13. This book was almost a waste of time. In the first pages McMurtry informs the reader that almost nothing is known of Crazy Horse and then he spends the remainder of book proving it.

    14. Excellent, short biography of the Sioux warrior by the author of Lonesome Dove. Part of the Penguin Lives series.

    15. This was interesting. Good information but so sad. What we did to the Native Americans is so awful. I can't imagine being able to move on from that as a Native American, even 100's of years later.

    16. A somewhat concise, yet very well written account of the life of Crazy Horse and his people. The author offers some very good insight, and makes no assumptions on the gaps in the historical record, which makes this a good read.

    17. Because this is such a slight volume in size, a reader might think this would be a good introductory biography of Crazy Horse. While I thought it was an excellent book, it's really not for the uninitiated. Anyone who doesn't have at least a bare-bones knowledge of the outlines of Crazy Horse's life and the Plains Indians wars that brought him to public attention might find himself at a loss. (A good book to provide such context is The Killing of Crazy Horse by Thomas Powers.)In what really is no [...]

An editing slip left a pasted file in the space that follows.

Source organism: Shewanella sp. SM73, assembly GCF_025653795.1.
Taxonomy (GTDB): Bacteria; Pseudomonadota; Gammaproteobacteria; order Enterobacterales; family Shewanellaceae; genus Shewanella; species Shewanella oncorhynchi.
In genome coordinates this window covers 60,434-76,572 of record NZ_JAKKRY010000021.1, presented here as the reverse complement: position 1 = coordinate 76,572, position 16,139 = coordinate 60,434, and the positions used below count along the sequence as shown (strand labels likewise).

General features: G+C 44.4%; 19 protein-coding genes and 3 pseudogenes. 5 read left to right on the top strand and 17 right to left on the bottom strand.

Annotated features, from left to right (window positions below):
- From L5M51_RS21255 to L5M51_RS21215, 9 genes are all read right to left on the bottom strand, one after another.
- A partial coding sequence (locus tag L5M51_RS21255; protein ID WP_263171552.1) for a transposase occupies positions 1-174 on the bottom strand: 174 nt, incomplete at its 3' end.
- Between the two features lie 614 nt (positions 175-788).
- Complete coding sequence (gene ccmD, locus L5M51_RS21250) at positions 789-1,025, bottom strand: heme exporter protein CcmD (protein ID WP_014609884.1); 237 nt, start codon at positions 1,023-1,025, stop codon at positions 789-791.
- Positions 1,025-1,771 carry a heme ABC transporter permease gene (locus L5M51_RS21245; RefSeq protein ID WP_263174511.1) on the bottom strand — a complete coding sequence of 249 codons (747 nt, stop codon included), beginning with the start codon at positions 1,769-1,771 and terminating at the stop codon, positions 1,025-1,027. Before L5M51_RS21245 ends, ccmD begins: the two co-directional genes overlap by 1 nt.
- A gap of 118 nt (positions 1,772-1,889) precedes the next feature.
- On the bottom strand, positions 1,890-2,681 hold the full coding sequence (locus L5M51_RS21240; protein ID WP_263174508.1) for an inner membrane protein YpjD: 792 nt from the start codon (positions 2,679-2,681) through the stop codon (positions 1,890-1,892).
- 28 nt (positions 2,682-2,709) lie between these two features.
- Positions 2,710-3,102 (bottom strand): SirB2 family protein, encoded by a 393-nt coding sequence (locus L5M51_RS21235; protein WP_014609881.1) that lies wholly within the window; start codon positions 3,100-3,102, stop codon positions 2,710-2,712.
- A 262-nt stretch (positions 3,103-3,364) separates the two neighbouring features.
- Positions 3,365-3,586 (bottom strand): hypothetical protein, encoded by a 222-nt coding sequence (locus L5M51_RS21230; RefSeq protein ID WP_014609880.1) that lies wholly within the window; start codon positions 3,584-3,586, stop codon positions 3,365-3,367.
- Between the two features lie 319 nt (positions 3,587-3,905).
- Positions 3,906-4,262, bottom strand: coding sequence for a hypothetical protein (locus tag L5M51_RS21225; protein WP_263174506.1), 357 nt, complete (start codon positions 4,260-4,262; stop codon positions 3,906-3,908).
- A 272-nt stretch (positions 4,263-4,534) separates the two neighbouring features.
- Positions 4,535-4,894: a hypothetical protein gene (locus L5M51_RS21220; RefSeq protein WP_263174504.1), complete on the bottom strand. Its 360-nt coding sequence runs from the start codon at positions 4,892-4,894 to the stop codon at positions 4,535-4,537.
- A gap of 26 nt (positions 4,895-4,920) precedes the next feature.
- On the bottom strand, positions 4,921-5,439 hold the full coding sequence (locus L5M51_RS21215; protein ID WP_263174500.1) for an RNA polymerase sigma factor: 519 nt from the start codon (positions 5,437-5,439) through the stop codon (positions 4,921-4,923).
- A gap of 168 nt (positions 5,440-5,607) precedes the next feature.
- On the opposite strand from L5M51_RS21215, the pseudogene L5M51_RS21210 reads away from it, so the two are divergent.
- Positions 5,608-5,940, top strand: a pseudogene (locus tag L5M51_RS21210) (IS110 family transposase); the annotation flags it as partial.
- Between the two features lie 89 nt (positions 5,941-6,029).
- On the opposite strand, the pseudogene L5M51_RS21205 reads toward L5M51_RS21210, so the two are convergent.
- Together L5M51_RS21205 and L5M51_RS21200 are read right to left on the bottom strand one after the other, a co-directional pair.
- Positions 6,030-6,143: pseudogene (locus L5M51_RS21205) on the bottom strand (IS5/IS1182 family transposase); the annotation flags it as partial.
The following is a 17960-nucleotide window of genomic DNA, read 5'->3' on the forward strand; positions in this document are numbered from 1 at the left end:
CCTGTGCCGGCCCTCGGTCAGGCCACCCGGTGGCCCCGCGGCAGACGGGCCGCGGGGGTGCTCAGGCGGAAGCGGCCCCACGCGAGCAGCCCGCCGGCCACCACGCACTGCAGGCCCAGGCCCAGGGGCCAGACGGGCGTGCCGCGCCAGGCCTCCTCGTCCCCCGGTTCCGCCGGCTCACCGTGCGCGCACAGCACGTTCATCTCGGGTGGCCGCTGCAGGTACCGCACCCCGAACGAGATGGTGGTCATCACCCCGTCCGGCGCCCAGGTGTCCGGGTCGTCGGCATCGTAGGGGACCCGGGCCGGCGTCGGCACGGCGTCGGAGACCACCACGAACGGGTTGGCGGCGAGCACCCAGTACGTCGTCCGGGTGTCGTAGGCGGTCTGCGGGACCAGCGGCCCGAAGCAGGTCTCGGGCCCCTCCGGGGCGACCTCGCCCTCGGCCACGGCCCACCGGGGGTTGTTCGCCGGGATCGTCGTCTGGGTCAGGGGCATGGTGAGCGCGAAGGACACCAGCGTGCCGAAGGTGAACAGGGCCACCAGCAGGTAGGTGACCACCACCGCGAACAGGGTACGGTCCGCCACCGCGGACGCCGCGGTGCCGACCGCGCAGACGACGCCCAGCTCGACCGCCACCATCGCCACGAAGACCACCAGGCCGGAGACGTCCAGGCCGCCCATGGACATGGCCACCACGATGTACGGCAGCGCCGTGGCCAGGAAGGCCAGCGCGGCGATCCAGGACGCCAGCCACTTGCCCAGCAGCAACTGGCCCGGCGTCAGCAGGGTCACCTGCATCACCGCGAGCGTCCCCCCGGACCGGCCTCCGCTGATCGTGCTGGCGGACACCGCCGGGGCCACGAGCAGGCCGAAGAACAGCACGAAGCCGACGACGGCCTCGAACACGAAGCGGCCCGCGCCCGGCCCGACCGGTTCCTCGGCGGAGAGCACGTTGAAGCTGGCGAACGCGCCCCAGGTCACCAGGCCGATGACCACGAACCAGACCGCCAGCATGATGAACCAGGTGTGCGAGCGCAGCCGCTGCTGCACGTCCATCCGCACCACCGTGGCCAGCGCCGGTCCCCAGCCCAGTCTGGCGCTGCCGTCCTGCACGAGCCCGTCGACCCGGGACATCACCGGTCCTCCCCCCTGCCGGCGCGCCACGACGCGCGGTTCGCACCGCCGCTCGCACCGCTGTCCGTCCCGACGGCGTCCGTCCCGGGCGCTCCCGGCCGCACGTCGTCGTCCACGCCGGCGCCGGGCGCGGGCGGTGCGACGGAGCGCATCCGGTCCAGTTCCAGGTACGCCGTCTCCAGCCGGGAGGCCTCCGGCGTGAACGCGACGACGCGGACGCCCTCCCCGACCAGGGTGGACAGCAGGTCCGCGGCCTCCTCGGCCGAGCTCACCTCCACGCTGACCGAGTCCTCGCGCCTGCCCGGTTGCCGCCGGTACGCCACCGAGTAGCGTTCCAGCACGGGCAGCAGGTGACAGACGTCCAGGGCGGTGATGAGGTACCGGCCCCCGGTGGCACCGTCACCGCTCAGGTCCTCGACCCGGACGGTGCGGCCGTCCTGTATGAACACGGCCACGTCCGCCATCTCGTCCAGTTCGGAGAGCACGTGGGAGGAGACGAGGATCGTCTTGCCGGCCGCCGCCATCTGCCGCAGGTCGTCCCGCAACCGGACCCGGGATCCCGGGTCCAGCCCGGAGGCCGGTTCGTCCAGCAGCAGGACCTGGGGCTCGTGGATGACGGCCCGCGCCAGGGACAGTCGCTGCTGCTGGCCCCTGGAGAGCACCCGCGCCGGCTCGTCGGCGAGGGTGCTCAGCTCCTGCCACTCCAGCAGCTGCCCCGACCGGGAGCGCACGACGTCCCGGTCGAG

18. Crazy Horse is a very recognizable historical figure, and I was very surprised to find out that there is almost no historical record of his life until near the end. He avoided white people most of his life and only in the last few months did he interact much with them, resulting in them writing about him. Most of the rest of the information about him is from interviews with Sioux many years after Crazy Horse was killed, which may or may not be accurate. However, a great deal of writing has been [...]